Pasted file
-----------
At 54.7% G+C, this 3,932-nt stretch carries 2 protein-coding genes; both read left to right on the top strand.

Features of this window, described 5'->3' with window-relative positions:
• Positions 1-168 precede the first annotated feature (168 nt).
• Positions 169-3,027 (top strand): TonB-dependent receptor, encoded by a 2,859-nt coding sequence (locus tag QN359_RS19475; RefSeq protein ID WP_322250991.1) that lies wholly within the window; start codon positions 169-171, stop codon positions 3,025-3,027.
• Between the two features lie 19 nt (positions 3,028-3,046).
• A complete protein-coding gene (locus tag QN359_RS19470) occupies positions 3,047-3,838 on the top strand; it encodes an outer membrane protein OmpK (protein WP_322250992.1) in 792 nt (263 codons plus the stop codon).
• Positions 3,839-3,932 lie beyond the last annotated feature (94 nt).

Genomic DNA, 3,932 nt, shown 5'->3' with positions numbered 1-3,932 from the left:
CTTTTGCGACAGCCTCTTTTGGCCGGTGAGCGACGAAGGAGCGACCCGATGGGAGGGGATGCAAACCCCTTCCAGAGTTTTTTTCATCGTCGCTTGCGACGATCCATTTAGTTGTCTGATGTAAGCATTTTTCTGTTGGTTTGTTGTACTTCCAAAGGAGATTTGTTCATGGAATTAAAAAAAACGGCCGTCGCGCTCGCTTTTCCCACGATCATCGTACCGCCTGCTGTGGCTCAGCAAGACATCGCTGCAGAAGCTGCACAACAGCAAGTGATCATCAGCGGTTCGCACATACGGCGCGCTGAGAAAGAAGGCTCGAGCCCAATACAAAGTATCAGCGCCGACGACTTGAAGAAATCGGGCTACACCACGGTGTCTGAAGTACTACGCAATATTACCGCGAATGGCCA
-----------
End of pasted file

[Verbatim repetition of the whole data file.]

At 54.7% G+C, this 3,932-nt stretch carries 2 protein-coding genes; both read left to right on the top strand.

Features of this window, described 5'->3' with window-relative positions:
• Positions 1-168 precede the first annotated feature (168 nt).
• Positions 169-3,027 (top strand): TonB-dependent receptor, encoded by a 2,859-nt coding sequence (locus tag QN359_RS19475; RefSeq protein ID WP_322250991.1) that lies wholly within the window; start codon positions 169-171, stop codon positions 3,025-3,027.
• Between the two features lie 19 nt (positions 3,028-3,046).
• A complete protein-coding gene (locus tag QN359_RS19470) occupies positions 3,047-3,838 on the top strand; it encodes an outer membrane protein OmpK (protein WP_322250992.1) in 792 nt (263 codons plus the stop codon).
• Positions 3,839-3,932 lie beyond the last annotated feature (94 nt).

Genomic DNA, 3,932 nt, shown 5'->3' with positions numbered 1-3,932 from the left:
CTTTTGCGACAGCCTCTTTTGGCCGGTGAGCGACGAAGGAGCGACCCGATGGGAGGGGATGCAAACCCCTTCCAGAGTTTTTTTCATCGTCGCTTGCGACGATCCATTTAGTTGTCTGATGTAAGCATTTTTCTGTTGGTTTGTTGTACTTCCAAAGGAGATTTGTTCATGGAATTAAAAAAAACGGCCGTCGCGCTCGCTTTTCCCACGATCATCGTACCGCCTGCTGTGGCTCAGCAAGACATCGCTGCAGAAGCTGCACAACAGCAAGTGATCATCAGCGGTTCGCACATACGGCGCGCTGAGAAAGAAGGCTCGAGCCCAATACAAAGTATCAGCGCCGACGACTTGAAGAAATCGGGCTACACCACGGTGTCTGAAGTACTACGCAATATTACCGCGAATGGCCA